A transaction also could include the Egg Beaters and Odom’s Tennessee Pride brands, people familiar with the matter told The Wall Street Journal.
To be sure, it’s no done deal that Conagra will sell any of the three units to JBS, the biggest beef processor in the U.S., or at all.
If a deal does transpire, it’s probably not coming in the next few weeks, the sources said.
A $700 million deal is small for a company the size of Conagra, which has a market capitalization of $17 billion. So it’s no surprise that the news didn’t move the Chicago foods titan’s stock too much. It recently traded little changed at $36.06.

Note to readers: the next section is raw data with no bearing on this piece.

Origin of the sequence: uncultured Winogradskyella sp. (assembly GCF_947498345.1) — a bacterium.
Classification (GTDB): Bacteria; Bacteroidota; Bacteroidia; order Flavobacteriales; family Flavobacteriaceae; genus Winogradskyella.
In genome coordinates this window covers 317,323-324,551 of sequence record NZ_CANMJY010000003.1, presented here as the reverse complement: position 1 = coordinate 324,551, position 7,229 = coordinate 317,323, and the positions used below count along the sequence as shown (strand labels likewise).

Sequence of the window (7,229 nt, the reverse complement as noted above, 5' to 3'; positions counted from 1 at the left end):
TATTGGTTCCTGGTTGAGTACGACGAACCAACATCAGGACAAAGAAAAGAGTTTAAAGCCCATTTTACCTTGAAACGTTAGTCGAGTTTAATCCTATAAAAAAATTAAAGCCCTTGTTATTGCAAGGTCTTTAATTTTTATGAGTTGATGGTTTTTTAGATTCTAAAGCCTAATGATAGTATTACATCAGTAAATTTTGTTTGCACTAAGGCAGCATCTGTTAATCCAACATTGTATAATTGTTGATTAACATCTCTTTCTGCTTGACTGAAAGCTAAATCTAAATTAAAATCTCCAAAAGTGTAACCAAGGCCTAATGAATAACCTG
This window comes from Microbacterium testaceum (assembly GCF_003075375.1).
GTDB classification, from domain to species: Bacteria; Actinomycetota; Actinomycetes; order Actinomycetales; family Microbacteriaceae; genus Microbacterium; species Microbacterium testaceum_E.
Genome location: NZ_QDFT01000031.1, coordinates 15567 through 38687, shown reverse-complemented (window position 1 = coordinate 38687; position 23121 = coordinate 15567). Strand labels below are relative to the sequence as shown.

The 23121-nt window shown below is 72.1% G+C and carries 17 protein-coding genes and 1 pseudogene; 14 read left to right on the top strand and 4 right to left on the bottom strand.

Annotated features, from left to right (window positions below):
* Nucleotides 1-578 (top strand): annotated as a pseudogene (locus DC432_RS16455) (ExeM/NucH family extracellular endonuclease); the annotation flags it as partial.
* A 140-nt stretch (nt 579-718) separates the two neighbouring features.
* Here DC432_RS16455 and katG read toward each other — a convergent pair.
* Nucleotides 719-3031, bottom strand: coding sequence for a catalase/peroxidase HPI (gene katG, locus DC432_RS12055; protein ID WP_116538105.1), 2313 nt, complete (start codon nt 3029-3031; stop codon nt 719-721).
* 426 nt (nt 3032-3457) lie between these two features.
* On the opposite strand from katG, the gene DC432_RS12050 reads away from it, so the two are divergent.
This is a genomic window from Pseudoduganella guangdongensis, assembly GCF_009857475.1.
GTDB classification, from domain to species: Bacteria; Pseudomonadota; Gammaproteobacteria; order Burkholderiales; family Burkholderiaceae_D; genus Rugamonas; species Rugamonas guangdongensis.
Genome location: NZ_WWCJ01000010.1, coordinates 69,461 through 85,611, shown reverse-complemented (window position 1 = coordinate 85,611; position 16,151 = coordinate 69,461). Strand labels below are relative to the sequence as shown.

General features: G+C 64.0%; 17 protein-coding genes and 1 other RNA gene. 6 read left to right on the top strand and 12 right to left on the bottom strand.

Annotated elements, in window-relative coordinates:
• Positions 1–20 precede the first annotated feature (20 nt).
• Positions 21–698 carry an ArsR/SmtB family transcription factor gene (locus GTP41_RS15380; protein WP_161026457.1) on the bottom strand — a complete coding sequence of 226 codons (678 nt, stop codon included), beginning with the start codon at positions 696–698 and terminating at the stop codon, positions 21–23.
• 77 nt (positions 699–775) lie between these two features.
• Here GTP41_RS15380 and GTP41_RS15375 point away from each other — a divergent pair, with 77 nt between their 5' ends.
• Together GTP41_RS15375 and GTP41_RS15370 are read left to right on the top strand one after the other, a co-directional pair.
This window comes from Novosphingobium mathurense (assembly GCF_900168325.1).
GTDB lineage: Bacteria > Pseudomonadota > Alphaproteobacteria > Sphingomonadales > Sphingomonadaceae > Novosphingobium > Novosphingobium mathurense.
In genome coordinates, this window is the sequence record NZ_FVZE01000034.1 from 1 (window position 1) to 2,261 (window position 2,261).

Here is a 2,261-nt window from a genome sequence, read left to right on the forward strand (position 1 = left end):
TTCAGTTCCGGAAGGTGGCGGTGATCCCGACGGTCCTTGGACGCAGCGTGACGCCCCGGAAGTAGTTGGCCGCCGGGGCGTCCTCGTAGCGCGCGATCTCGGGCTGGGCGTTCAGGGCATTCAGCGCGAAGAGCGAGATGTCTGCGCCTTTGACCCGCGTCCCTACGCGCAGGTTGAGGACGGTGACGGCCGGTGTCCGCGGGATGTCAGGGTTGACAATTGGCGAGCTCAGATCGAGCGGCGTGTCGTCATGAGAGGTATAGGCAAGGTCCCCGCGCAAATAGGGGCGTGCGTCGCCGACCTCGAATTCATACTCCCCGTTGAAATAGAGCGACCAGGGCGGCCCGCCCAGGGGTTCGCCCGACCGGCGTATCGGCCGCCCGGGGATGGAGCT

The stock has climbed 31% in the past year through Tuesday, as consumers stocked up on groceries during the COVID pandemic. It has firmed just 1% in the past six months amid investors' enthusiasm about vaccines distribution and hopes for economic recovery.
JBS's American depositary receipts closed Tuesday trading at $9.70, up 3.85%.
In an interview with TheStreet.com Founder Jim Cramer last month, Conagra Chief Executive Sean Connelly said the eat-at-home trend is here to stay.
For the quarter ended Nov. 29, Conagra reported adjusted earnings of 81 cents a share, beating the FactSet analyst consensus of 74 cents.
Net sales increased to $3 billion from $2.82 billion, with the latest figure almost matching FactSet's call for $2.99 billion.